- “If only a man could see his God in such a light of love . . . how happy, how calm, how safe he would be! He would then truly have a God from whom he would know with certainty that all his fortunes—whatever they might be—had come to him and were still coming to him under the guidance of God’s most gracious will.”[viii]
Luther wanted people’s non-faith or earth-bound, human story of suffering to give way to God’s narrative of the cross and resurrection:
- “He who does not believe this is like a deaf man hearing a story…. If we considered it properly and with an attentive heart, this one image (Christ crucified and raised)—even if there were no other—would suffice to fill us with such comfort that we should not only not grieve over our evils, but should also glory in our tribulations, scarcely feeling them for the joy that we have in Christ.”[ix]
Giving Hurting People Permission to Grieve and Pointing People to Christ—The Ultimate Comforter
Luther often wrote to hurting people, giving them permission to grieve and encouragement to hope.
- “I am not so inhumane that I cannot appreciate how deeply the death of Margaret distresses you. For the great and godly affection which binds a husband to his wife is so strong that it cannot easily be shaken off, and this feeling of sorrow is not displeasing to God…since it is an expression of what God has assuredly implanted in you. Nor would I account you a man, to say nothing of a good husband, if you could at once throw off your grief.”[x]
- “My dear Cordatus: May Christ comfort you in this sorrow and affliction of yours. Who else can soothe such a grief? I can easily believe what you write, for I too have had experience of such a calamity, which comes to a father’s heart sharper than a two-edged sword, piercing even to the marrow. But you ought to remember that it is not to be marveled at if he, who is more truly and properly a father than you were, preferred for his own glory that your son—nay, rather his son—should be with him rather than with you, for he is safer there than here. But all of this is vain, a story that falls on deaf ears, when your grief is so new. I therefore yield to your sorrows. Greater and better men than we are have given way to grief and are not blamed for it.”[xi]
Luther frequently offered permission to grieve by communicating that it was abnormal and unhealthy not to grieve. For instance, Mr. and Mrs. Matthias Knudsen were the parents of John Knudsen, a graduate of the university in Wittenberg. Luther wrote to them after their son’s death. After expressing consolation in the experience of the death of their son, Luther writes:
- “It is quite inconceivable that you should not be mourning. In fact, it would not be encouraging to learn that a father and mother are not grieved over the death of their son.”[xii]
- “So you too, when you have mourned and wept, should be comforted again. The Lord and supreme Comforter Jesus Christ, who loved your son even more than you did and who, having first called him through his Word, afterward summoned him to himself and took him from you, comfort and strengthen you, with his grace until the day when you will see your son again in eternal joy.”[xiii]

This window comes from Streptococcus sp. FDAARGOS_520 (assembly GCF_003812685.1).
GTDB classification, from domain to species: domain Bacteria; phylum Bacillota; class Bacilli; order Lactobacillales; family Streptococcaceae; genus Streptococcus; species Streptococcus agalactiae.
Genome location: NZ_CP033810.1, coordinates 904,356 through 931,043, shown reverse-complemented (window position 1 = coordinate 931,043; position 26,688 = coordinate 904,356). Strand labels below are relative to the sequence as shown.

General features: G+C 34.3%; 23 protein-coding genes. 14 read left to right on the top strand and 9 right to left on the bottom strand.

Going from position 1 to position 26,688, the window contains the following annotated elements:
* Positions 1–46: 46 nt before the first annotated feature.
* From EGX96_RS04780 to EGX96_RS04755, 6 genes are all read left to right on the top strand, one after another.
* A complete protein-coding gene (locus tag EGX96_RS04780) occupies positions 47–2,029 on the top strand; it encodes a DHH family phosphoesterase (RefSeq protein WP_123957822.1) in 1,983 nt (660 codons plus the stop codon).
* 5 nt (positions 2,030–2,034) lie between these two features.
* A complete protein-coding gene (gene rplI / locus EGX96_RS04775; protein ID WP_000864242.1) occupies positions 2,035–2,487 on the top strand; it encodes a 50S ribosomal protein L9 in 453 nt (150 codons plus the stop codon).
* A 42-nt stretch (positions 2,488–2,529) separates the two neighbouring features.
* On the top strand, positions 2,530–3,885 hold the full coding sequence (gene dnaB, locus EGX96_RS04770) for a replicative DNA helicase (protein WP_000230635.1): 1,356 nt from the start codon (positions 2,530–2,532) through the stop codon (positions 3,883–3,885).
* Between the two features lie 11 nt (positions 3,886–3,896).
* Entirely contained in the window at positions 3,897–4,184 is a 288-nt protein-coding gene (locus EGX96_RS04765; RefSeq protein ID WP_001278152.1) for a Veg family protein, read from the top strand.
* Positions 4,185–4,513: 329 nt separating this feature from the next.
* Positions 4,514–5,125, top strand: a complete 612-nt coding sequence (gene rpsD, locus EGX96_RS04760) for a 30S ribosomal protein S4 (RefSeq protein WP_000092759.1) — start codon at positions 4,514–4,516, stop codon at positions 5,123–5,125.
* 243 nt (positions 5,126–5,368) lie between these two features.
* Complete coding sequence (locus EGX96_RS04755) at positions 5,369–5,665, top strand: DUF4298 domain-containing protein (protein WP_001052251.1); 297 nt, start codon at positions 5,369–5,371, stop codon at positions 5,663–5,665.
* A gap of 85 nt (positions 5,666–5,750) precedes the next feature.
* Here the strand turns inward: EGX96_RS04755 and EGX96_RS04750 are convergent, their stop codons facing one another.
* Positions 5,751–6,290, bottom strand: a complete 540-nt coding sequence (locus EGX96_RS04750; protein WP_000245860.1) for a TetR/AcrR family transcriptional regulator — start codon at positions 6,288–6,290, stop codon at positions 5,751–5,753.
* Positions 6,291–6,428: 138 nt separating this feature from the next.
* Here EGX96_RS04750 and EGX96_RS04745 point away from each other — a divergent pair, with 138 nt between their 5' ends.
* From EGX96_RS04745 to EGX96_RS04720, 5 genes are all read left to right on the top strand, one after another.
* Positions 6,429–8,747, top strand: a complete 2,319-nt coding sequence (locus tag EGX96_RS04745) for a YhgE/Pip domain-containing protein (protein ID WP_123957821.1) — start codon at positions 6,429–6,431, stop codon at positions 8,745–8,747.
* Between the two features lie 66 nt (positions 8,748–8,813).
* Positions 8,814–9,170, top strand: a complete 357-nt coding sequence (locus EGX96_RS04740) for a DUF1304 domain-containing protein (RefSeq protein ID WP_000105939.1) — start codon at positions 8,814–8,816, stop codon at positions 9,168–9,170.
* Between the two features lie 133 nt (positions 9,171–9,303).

Sharing Personal Suffering
Luther often vulnerably shared his own raw grief, such as these honest words after his father’s death:
- “This death has cast me into deep mourning, not only because of the ties of nature but also because it was through his sweet love to me that my Creator endowed me with all that I am and have. Although it is consoling to me that, as he writes, my father fell asleep softly and strong in his faith in Christ, yet his kindness and the memory of his pleasant conversation have caused so deep a wound in my heart that I have scarcely ever held death in such low esteem.”[xiv]
John Zink was a young graduate student at Wittenberg and a frequent guest in Luther’s home. On April 20, he died, and Luther wrote his parents to express the great personal loss John’s death was to him and to empathize with their grief:
- “Accordingly we all are deeply grieved by his death. As is natural, your son’s death, and the report of it, will distress and grieve your heart and that of your wife, since you are his parents. I do not blame you for this, for all of us—I in particular—are stricken with sorrow.”[xv]
Join the Conversation
Of these 15 quotes, which ones resonate the most with you?
How could Luther’s words giving Christians permission to grieve, help you to lament vulnerably and grieve deeply your life losses?
Like Luther, how can you point people to Christ—the Ultimate Comforter?
[i]Luther, LW, Vol. 54, pp.17-24.
[ii]Luther, LW, Vol. 54, pp.17-24.
[iii]Luther, LW, Vol. 16, p. 214.
[iv]Tappert, Luther: Letters of Spiritual Counsel, p. 27.
[v]Luther, LW, Vol. 42, p. 124.
[vi]Luther, LW, Vol. 42, pp. 126, 131, 132, 147, 149, 135, 139, 143, 145.
[vii]Luther, LW, Vol. 42, pp. 141-142.
[viii]Luther, LW, Vol. 42, p. 154.
[ix]Luther, LW, Vol. 42, p. 165.
[x]Tappert, Luther: Letters of Spiritual Counsel, p. 62.
[xi]Tappert, Luther: Letters of Spiritual Counsel, p. 60.
[xii]Tappert, Luther: Letters of Spiritual Counsel, p. 61.
[xiii]Luther: Letters of Spiritual Counsel, pp. 61-62.
[xiv]Tappert, Luther: Letters of Spiritual Counsel, p. 30.
[xv]Luther, LW, Vol. 50, p. 51.